Skip Navigation LinksHome > April 2012 - Volume 54 - Issue 4 > Neurological Complications Following Pediatric Liver Transpl...
Journal of Pediatric Gastroenterology & Nutrition:
doi: 10.1097/MPG.0b013e3182407de3
Original Articles: Hepatology and Nutrition

Neurological Complications Following Pediatric Liver Transplant

Ghosh, Partha S.*; Hupertz, Vera; Ghosh, Debabrata*

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Objective: We studied neurological complications (NCs) after liver transplantation (LT) in children.

Methods: We performed an institutional review board–approved retrospective review of patients with LT ≤21 years during a period of 30 years (1980–2010). NCs were classified as early (within 3 months post-LT) and delayed (beyond 3 months post-LT).

Results: Of 65 children with LT, 20 (30.7%) had NCs; 16 were girls. Mean age was 11.8 ± 5.9 years. Early NCs were found in 13.8% (9/65) of the patients: seizures in 7 and encephalopathy in 2. Abnormal neuroimaging findings were posterior reversible leukoencephalopathy syndrome (1), intracranial hemorrhage (1), mild cerebral edema (1), and bilateral basal ganglia T1W hyperintensities in magnetic resonance imaging (1). On follow-up, there were 3 deaths (unrelated to NCs). One with intracranial hemorrhage had residual hemiparesis and was taking a long-term antiepileptic drug. Late NCs are found in 16.9% (11/65) of the patients: seizures in 4, headache in 4, encephalopathy in 3 (1 had seizures in addition), and paresthesias caused by possible small-fiber neuropathy in 1. Abnormal neuroimaging findings were hypoxic-ischemic encephalopathy (1), encephalomalacia caused by old hemorrhage (1), and hyperintensity of the posterior periventricular white matter in magnetic resonance imaging (1). On follow-up, all of the patients survived; 1 had papilledema with secondary optic atrophy requiring optic nerve sheath fenestration and 1 needed long-term antiepileptic drug.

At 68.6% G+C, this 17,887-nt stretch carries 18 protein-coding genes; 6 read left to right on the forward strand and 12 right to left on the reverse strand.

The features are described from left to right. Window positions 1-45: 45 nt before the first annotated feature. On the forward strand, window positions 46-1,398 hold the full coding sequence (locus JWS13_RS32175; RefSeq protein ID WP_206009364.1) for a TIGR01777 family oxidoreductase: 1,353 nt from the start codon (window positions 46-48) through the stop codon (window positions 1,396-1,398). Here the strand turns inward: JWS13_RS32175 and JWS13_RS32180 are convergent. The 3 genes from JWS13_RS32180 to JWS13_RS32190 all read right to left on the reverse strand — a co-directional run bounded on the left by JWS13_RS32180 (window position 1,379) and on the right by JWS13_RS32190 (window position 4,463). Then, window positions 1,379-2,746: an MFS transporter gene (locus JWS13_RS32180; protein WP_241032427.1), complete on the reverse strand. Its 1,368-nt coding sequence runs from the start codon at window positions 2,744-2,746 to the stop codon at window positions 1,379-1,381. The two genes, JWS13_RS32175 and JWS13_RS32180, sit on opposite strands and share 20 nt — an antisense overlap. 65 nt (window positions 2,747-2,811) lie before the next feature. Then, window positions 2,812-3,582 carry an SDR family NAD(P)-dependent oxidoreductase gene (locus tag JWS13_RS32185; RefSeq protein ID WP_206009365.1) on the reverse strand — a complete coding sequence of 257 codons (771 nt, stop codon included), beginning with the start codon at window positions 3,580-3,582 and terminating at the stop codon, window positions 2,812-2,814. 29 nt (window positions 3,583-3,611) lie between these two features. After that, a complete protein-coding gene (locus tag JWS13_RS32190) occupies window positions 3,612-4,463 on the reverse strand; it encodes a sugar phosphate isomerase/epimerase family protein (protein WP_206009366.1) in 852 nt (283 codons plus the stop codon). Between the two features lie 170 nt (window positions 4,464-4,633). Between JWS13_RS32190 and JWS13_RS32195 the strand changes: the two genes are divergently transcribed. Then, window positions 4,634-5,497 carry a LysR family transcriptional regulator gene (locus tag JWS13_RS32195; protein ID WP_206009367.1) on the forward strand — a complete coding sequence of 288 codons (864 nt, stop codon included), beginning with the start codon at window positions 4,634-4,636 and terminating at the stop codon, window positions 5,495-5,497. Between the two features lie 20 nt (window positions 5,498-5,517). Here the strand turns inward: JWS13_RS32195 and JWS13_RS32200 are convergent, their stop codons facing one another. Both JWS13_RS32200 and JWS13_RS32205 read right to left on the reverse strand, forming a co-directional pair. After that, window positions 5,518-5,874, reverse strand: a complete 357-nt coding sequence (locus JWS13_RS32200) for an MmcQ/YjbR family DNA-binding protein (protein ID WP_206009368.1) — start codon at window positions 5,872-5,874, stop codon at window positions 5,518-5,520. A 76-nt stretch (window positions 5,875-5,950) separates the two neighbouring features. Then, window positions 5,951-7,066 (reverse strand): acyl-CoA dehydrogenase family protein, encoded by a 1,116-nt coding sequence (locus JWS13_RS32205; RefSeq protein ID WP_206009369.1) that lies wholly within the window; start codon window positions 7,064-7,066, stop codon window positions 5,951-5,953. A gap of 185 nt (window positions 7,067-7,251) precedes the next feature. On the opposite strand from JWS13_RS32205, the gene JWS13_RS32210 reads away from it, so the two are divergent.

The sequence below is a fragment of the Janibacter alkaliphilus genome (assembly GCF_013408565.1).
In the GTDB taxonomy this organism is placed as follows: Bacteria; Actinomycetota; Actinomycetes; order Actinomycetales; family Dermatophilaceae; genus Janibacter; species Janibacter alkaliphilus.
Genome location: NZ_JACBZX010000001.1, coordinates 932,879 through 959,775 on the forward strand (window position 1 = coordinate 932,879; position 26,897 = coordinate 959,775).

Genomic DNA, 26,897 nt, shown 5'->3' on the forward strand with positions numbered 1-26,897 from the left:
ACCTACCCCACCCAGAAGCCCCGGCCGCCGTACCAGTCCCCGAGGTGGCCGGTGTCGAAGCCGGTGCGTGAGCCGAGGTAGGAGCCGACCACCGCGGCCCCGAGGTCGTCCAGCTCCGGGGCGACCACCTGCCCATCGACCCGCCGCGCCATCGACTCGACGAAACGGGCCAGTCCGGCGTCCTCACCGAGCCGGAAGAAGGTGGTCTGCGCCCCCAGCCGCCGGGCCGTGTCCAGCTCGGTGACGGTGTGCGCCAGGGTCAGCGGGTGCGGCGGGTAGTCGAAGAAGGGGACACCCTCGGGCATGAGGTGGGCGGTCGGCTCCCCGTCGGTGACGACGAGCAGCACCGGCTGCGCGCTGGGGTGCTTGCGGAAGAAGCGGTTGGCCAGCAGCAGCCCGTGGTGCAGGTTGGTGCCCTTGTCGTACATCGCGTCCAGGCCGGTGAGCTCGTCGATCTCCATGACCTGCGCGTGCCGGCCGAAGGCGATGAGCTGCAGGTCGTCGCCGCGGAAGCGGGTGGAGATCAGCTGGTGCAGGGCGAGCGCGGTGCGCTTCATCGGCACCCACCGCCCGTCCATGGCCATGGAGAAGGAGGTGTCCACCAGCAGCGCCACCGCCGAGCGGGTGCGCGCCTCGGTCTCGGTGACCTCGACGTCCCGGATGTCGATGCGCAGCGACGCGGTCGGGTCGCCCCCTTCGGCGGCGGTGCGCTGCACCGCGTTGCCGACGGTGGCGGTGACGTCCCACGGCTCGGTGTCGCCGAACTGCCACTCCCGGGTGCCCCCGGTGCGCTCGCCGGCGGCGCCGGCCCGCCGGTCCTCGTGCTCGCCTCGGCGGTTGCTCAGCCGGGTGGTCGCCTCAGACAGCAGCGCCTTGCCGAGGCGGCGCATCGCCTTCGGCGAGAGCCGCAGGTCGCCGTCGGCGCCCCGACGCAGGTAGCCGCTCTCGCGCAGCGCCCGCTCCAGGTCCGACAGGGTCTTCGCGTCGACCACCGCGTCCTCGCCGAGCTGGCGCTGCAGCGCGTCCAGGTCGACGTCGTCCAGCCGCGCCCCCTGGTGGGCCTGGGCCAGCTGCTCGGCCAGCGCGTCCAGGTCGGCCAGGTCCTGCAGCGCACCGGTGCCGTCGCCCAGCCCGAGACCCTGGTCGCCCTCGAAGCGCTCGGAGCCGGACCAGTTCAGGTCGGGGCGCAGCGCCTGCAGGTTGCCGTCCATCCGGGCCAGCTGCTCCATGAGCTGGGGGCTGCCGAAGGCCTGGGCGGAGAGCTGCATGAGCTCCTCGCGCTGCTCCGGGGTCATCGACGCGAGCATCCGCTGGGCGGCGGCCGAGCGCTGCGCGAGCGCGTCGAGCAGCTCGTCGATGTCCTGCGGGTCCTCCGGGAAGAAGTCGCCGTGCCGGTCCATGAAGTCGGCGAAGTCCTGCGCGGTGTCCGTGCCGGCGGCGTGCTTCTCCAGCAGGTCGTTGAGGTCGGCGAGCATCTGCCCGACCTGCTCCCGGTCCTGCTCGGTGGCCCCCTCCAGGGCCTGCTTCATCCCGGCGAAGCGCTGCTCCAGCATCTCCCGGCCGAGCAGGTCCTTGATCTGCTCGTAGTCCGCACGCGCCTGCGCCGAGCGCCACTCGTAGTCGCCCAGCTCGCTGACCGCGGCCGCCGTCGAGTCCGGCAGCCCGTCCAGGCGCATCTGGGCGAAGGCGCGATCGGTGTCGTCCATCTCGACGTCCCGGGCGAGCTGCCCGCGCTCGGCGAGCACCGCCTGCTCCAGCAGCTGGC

Conclusions: NCs are common in children after LT, seizures being the most common. In contrary to the previous studies, we found delayed complications more often than early complications. Early detection and appropriate management of NCs is important.

Copyright 2012 by ESPGHAN and NASPGHAN


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